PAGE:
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MoMA

A MONSTER-LIKE FORCE IN THE TRANSNATIONAL LADY-MADE MOVIE SCENE

March 1, 2011  |  Looking at Music 3.0
A Monster-Like Force in the Transnational Lady-Made Movie Scene

Miranda July. The Amateurist. 1998. Video still. Courtesy Miranda July

Before Miranda July became an acclaimed director, she was a film school dropout who moved to Portland and started a video chainletter for women, Big Miss Moviola (later Joanie4Jackie). My favorite chainletter intro opens with July in front of a skyscraper wearing a navy suit, demonstrating with delightful irony how her scrappy video ‘zine had grown into a corporate behemoth; a “monster-like force in the transnational lady-made movie scene.” In reality, July was dubbing over old VHS on outdated VCRs that she kept in the living room, and often struggled to get by.

Who Took the Bomp? (Le Tigre on Tour). 2010. Directed by Kerthy Fix. Courtesy of Oscilloscope Laboratories

It was the zenith of the Riot Grrrl movement, the ‘90s post-punk/DIY feminist wave that became famous for producing angry, show-stopping girl bands. July and her contemporaries, like Kathleen Hanna (of Bikini Kill and later Le Tigre) were outsider artists, with little or no access to mainstream networks of art production and distribution. Riot Grrrl embraced this limitation, constructing national and international underground networks of women who shared self-published ‘zines and music, met in secret to discuss feminist politics, and created an aesthetic and a spirit that resonates with many of the works of view in Looking at Music: 3.0.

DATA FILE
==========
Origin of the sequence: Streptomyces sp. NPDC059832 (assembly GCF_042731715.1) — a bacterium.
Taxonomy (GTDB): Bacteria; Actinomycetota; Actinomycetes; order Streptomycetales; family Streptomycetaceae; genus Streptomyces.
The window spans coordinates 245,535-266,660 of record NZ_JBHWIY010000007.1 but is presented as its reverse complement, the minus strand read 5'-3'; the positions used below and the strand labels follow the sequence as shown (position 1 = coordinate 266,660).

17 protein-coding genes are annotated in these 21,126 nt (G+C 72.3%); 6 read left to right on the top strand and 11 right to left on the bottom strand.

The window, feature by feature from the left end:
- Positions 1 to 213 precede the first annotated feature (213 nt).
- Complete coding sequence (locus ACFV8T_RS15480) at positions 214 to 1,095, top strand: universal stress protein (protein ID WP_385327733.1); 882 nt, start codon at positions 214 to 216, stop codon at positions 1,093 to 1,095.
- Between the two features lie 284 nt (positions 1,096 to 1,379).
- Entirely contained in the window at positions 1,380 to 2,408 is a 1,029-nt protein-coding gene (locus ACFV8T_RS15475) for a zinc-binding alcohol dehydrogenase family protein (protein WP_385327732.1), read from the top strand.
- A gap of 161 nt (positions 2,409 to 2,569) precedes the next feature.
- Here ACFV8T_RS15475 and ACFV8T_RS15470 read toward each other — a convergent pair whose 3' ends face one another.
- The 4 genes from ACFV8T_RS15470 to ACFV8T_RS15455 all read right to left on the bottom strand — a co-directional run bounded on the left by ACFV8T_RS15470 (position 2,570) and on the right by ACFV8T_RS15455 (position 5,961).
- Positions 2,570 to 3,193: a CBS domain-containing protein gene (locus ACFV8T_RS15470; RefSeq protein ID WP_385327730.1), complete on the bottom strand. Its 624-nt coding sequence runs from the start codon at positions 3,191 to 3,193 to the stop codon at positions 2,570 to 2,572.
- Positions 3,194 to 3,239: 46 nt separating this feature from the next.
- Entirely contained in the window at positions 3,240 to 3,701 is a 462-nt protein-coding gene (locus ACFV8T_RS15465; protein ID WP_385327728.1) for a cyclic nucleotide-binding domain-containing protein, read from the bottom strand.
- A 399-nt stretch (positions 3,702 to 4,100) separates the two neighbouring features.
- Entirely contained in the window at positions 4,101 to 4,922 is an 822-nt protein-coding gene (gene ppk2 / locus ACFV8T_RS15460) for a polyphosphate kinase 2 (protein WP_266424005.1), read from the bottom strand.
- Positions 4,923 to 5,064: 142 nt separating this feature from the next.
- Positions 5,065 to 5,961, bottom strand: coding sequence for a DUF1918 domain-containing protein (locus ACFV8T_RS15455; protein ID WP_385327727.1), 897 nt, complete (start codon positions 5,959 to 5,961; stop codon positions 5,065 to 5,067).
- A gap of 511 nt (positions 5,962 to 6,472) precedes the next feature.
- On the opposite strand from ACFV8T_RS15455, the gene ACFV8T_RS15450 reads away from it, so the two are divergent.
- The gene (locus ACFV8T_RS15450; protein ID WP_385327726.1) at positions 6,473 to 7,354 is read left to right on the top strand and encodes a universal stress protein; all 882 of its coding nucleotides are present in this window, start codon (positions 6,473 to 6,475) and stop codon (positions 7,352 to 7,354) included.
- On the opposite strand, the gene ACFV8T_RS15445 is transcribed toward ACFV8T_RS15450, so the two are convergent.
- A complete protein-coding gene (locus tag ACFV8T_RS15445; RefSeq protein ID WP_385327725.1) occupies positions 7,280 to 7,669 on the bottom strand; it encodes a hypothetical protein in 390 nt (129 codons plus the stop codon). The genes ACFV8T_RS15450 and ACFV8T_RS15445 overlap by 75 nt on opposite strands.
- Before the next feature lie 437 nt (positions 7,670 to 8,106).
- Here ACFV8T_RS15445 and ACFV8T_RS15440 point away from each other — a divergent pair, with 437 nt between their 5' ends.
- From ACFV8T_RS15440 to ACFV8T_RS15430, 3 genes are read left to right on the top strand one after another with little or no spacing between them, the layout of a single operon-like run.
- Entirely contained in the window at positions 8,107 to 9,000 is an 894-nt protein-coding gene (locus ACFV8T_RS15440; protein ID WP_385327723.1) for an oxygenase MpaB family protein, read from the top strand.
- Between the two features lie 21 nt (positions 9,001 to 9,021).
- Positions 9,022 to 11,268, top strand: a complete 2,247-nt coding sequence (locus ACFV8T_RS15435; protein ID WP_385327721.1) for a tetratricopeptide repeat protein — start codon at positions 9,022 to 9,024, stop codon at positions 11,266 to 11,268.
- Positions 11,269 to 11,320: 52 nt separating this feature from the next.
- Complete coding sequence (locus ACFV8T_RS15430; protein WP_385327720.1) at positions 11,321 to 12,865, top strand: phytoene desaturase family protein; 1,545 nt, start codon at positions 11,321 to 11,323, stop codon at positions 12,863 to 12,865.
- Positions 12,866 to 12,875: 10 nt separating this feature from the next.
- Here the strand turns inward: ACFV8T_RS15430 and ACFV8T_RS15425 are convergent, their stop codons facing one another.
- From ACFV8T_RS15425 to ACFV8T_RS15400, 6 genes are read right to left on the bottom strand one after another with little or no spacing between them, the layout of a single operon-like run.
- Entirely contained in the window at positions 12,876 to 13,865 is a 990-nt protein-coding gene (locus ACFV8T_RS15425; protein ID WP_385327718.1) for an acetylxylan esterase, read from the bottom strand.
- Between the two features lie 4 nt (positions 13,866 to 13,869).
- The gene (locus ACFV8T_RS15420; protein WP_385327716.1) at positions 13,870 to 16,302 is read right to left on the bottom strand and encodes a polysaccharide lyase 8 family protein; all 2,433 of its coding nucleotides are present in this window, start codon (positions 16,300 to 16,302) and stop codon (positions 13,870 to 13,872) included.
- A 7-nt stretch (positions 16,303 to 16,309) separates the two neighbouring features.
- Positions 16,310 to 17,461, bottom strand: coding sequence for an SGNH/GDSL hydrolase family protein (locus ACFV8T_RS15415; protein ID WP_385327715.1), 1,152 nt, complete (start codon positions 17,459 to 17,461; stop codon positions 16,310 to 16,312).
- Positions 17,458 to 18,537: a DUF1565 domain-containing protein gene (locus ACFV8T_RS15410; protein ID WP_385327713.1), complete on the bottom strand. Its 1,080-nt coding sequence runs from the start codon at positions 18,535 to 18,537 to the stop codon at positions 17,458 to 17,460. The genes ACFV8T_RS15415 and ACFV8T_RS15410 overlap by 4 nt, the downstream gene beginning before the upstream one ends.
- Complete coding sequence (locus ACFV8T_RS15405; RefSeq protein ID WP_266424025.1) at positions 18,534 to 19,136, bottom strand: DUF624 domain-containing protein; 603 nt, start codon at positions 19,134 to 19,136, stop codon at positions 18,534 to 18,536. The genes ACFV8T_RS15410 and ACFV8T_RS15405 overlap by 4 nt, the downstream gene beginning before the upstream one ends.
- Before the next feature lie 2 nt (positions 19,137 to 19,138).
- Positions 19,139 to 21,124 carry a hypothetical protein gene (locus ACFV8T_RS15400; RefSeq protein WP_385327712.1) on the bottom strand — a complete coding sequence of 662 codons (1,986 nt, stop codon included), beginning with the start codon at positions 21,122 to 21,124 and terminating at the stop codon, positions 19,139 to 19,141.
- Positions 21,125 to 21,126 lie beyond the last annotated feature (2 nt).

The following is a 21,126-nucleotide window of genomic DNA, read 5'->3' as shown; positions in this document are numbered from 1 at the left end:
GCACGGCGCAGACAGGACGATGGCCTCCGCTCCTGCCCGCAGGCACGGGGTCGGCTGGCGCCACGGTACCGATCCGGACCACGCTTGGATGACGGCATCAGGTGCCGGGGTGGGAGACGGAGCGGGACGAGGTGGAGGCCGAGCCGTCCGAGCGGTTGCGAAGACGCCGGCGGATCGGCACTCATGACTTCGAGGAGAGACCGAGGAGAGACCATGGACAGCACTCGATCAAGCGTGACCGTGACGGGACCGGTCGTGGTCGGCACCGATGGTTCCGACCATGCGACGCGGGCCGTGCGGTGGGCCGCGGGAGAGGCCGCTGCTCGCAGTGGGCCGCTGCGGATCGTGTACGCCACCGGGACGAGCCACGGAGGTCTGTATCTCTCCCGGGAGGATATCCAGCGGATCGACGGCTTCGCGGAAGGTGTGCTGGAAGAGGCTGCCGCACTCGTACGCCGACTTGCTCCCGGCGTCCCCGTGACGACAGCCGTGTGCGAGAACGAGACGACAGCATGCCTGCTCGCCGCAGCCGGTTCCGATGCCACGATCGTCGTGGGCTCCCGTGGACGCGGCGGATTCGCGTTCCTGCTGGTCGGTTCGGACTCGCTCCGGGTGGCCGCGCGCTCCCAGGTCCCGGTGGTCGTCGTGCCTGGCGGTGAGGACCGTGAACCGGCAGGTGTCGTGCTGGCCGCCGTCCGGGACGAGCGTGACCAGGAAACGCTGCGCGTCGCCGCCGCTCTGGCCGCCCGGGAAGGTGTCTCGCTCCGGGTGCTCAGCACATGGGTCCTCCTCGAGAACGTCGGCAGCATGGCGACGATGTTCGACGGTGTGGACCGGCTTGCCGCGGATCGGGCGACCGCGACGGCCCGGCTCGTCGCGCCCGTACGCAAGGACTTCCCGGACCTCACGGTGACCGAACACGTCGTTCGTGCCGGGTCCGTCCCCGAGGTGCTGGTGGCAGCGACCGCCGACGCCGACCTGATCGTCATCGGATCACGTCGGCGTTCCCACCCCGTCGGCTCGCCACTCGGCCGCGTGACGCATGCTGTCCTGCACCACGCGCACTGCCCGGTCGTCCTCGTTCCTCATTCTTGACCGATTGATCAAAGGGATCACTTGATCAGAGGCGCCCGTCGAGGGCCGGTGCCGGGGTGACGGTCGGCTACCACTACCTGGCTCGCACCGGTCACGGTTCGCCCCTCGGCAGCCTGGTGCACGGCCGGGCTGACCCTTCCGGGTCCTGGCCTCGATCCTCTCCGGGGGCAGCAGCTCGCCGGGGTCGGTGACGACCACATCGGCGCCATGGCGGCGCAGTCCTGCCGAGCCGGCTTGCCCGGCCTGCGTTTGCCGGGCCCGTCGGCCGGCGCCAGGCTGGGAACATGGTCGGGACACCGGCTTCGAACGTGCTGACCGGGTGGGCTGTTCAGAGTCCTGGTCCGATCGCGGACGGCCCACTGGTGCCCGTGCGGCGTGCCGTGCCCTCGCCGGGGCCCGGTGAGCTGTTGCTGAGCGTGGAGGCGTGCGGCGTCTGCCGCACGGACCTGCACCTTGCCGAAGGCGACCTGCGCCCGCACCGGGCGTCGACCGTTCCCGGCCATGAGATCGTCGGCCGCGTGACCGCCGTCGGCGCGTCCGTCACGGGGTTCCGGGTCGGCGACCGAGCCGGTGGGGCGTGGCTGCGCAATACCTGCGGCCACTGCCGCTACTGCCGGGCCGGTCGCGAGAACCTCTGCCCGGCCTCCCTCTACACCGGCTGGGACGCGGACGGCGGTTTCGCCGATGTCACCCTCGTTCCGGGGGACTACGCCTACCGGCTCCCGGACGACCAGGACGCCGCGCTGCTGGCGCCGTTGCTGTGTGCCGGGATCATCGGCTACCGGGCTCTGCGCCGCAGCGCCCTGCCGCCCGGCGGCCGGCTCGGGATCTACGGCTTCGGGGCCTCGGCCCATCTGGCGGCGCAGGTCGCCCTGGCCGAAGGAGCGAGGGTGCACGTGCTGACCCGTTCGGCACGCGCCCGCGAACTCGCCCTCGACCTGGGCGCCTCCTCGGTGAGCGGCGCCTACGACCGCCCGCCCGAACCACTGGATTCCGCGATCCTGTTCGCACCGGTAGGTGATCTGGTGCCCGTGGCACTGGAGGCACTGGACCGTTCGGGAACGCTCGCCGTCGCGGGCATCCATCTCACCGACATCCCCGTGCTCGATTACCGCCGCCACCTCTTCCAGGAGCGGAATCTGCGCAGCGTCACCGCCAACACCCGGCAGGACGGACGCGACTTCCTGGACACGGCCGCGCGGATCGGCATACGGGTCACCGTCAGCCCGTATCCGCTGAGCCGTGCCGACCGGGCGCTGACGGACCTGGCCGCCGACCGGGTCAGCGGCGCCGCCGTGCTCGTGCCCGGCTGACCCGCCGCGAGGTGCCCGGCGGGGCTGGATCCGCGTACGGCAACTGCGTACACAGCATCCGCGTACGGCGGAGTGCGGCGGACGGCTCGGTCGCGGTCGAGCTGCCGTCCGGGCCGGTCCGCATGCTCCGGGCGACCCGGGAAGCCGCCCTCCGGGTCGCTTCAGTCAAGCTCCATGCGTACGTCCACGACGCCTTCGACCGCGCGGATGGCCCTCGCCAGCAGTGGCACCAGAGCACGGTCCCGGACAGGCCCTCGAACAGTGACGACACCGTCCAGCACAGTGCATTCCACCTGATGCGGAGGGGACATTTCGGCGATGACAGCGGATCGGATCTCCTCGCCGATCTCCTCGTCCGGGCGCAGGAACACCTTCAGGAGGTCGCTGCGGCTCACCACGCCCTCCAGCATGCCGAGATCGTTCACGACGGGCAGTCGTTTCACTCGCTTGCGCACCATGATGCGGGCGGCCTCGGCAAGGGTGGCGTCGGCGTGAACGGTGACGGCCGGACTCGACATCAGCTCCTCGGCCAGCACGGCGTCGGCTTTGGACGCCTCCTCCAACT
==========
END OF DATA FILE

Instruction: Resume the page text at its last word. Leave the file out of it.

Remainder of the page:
In conjunction with the exhibition, we will be showing some stellar selections culled from the decade’s worth of “lady-made” film we looked at: our favorite chainletter in it’s entirety (Some Kind of Loving) as well as GrrrI Love and the Revolution: Riot Grrrl NYC, Sadie Bening’s Jollies, Rita Ackermann’s Puppet Show, and Le Tigre: On Tour. I was too young to have experienced Riot Grrrl firsthand, but watching these films I felt the infectious energy and rage that defined Riot Grrrl’s activist artists and lady-made movie makers.

Riot Grrrl NYC. Stencil. First Avenue. 1994

In fact, all the films selected for the film series—running March 2-10—will give you a better appreciation for what “the scene” was like in New York during the period of time we looked at for the exhibition, no matter which scene most interests you. My list of must-sees includes the Kim Gordon/Tony Oursler collaboration Making the Scene, which documents a night at the now infamous club Danceteria and Jem Cohen’s intensely intimate, experimental street portrait This is a History of New York. For more detailed information on all the films and to find movie times, check out the Looking at Music film series website. Don’t miss this one-time series!

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